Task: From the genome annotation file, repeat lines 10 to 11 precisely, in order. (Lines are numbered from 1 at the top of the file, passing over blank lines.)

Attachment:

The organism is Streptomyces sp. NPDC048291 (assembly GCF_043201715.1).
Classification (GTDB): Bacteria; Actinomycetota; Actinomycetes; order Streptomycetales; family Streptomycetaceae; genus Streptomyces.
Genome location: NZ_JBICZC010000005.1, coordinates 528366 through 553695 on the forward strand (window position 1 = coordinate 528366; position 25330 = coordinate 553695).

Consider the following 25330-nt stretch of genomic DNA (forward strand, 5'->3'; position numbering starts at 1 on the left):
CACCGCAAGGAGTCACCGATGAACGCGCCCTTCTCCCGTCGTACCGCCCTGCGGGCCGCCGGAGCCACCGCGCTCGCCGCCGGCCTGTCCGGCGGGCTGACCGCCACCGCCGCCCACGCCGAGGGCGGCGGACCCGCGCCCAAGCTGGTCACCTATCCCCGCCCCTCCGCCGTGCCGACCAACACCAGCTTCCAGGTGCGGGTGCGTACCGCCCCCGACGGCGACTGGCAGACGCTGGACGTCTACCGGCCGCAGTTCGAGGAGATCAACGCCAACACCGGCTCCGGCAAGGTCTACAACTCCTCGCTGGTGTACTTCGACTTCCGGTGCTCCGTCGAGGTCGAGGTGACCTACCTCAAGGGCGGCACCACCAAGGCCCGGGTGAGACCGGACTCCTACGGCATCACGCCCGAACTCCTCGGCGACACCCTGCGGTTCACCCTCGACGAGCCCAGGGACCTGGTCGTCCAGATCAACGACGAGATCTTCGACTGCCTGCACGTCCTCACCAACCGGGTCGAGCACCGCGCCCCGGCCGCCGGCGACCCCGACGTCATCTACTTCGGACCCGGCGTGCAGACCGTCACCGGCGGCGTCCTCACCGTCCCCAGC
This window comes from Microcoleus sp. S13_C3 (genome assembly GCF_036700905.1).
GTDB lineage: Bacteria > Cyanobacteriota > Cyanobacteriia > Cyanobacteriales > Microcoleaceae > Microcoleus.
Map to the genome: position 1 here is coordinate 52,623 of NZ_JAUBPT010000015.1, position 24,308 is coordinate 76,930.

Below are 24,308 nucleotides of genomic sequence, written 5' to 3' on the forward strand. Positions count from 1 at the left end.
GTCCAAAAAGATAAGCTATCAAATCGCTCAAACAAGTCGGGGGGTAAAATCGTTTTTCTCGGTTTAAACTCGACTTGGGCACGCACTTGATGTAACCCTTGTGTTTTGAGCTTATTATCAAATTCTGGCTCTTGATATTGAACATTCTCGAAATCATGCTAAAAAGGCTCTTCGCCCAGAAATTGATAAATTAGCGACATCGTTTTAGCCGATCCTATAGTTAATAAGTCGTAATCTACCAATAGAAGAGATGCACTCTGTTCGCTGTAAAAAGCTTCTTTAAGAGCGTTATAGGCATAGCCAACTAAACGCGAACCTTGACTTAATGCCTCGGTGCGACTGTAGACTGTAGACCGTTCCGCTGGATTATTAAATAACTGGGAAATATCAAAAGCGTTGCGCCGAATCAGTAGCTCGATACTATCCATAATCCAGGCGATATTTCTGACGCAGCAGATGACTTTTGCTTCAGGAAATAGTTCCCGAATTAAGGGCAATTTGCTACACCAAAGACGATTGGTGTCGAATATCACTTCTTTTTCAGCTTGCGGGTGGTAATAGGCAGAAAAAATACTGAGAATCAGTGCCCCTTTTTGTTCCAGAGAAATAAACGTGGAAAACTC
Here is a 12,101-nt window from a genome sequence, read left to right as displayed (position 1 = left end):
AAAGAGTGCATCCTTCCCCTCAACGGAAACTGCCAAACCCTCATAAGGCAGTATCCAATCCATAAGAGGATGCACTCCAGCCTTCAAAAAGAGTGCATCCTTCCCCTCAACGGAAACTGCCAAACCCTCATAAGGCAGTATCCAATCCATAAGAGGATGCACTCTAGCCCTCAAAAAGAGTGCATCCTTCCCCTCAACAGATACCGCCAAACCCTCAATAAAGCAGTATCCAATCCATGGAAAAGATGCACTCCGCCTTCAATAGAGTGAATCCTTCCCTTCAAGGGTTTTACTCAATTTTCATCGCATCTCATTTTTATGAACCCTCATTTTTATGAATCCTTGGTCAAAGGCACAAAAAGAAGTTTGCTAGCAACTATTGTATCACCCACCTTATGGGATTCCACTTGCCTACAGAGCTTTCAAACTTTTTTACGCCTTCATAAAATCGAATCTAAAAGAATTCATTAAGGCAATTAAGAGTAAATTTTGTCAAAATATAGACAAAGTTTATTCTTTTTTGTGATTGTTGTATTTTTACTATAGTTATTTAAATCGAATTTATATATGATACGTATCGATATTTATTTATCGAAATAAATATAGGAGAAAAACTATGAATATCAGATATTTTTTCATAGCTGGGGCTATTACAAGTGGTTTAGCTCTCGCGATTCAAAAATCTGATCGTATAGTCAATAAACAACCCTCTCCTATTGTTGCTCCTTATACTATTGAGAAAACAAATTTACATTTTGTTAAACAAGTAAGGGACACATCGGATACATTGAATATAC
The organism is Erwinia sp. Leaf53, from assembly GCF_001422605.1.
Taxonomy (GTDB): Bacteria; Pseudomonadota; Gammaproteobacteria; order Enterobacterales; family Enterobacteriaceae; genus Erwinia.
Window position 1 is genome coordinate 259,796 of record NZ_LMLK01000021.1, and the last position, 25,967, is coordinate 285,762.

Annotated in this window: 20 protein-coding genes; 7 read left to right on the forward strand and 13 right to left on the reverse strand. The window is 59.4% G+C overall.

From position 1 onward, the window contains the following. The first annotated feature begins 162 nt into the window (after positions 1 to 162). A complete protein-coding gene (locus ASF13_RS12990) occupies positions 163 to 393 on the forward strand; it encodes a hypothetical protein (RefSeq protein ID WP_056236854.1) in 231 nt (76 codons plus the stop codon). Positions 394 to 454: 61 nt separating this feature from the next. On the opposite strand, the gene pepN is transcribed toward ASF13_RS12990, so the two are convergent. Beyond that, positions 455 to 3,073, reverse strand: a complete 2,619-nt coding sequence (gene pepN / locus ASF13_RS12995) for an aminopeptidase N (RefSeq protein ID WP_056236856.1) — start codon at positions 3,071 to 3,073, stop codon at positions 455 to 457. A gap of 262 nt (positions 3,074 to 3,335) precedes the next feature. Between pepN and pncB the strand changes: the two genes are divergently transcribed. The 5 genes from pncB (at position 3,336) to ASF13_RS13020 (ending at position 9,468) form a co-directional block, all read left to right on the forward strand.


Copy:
GTCCAAAAAGATAAGCTATCAAATCGCTCAAACAAGTCGGGGGGTAAAATCGTTTTTCTCGGTTTAAACTCGACTTGGGCACGCACTTGATGTAACCCTTGTGTTTTGAGCTTATTATCAAATTCTGGCTCTTGATATTGAACATTCTCGAAATCATGCTAAAAAGGCTCTTCGCCCAGAAATTGATAAATTAGCGACATCGTTTTAGCCGATCCTATAGTTAATAAGTCGTAATCTACCAATAGAAGAGATGCACTCTGTTCGCTGTAAAAAGCTTCTTTAAGAGCGTTATAGGCATAGCCAACTAAACGCGAACCTTGACTTAATGCCTCGGTGCGACTGTAGACTGTAGACCGTTCCGCTGGATTATTAAATAACTGGGAAATATCAAAAGCGTTGCGCCGAATCAGTAGCTCGATACTATCCATAATCCAGGCGATATTTCTGACGCAGCAGATGACTTTTGCTTCAGGAAATAGTTCCCGAATTAAGGGCAATTTGCTACACCAAAGACGATTGGTGTCGAATATCACTTCTTTTTCAGCTTGCGGGTGGTAATAGGCAGAAAAAATACTGAGAATCAGTGCCCCTTTTTGTTCCAGAGAAATAAACGTGGAAAACTC
Here is a 12,101-nt window from a genome sequence, read left to right as displayed (position 1 = left end):